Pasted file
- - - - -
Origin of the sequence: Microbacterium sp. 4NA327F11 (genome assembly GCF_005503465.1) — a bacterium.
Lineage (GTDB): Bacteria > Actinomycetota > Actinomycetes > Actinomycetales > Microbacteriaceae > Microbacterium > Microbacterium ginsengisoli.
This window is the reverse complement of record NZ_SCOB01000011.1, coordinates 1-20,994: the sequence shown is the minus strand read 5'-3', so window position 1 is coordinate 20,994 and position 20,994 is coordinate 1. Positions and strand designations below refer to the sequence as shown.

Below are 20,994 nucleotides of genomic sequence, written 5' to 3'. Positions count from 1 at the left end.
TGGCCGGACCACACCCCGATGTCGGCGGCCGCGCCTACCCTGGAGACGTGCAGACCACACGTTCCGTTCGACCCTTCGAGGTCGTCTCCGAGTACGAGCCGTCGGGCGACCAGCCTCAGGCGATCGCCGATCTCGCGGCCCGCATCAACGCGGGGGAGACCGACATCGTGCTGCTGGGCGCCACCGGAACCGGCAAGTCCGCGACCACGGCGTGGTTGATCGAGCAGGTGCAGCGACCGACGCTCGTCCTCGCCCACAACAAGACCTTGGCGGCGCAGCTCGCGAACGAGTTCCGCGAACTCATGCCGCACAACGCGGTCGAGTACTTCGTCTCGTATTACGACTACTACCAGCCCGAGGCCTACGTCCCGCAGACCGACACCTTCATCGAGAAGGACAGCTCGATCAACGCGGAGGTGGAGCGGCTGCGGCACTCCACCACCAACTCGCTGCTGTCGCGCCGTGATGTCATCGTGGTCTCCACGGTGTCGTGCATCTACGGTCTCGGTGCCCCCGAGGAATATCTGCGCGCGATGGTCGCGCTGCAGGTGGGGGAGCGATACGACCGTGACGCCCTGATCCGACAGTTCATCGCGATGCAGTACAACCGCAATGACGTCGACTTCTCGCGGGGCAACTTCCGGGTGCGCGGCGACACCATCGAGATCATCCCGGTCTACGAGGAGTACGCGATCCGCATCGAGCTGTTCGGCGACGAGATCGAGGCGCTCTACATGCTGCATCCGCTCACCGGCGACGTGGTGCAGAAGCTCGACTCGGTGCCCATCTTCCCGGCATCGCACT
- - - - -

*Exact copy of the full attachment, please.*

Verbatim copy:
Origin of the sequence: Microbacterium sp. 4NA327F11 (genome assembly GCF_005503465.1) — a bacterium.
Lineage (GTDB): Bacteria > Actinomycetota > Actinomycetes > Actinomycetales > Microbacteriaceae > Microbacterium > Microbacterium ginsengisoli.
This window is the reverse complement of record NZ_SCOB01000011.1, coordinates 1-20,994: the sequence shown is the minus strand read 5'-3', so window position 1 is coordinate 20,994 and position 20,994 is coordinate 1. Positions and strand designations below refer to the sequence as shown.

Below are 20,994 nucleotides of genomic sequence, written 5' to 3'. Positions count from 1 at the left end.
TGGCCGGACCACACCCCGATGTCGGCGGCCGCGCCTACCCTGGAGACGTGCAGACCACACGTTCCGTTCGACCCTTCGAGGTCGTCTCCGAGTACGAGCCGTCGGGCGACCAGCCTCAGGCGATCGCCGATCTCGCGGCCCGCATCAACGCGGGGGAGACCGACATCGTGCTGCTGGGCGCCACCGGAACCGGCAAGTCCGCGACCACGGCGTGGTTGATCGAGCAGGTGCAGCGACCGACGCTCGTCCTCGCCCACAACAAGACCTTGGCGGCGCAGCTCGCGAACGAGTTCCGCGAACTCATGCCGCACAACGCGGTCGAGTACTTCGTCTCGTATTACGACTACTACCAGCCCGAGGCCTACGTCCCGCAGACCGACACCTTCATCGAGAAGGACAGCTCGATCAACGCGGAGGTGGAGCGGCTGCGGCACTCCACCACCAACTCGCTGCTGTCGCGCCGTGATGTCATCGTGGTCTCCACGGTGTCGTGCATCTACGGTCTCGGTGCCCCCGAGGAATATCTGCGCGCGATGGTCGCGCTGCAGGTGGGGGAGCGATACGACCGTGACGCCCTGATCCGACAGTTCATCGCGATGCAGTACAACCGCAATGACGTCGACTTCTCGCGGGGCAACTTCCGGGTGCGCGGCGACACCATCGAGATCATCCCGGTCTACGAGGAGTACGCGATCCGCATCGAGCTGTTCGGCGACGAGATCGAGGCGCTCTACATGCTGCATCCGCTCACCGGCGACGTGGTGCAGAAGCTCGACTCGGTGCCCATCTTCCCGGCATCGCACT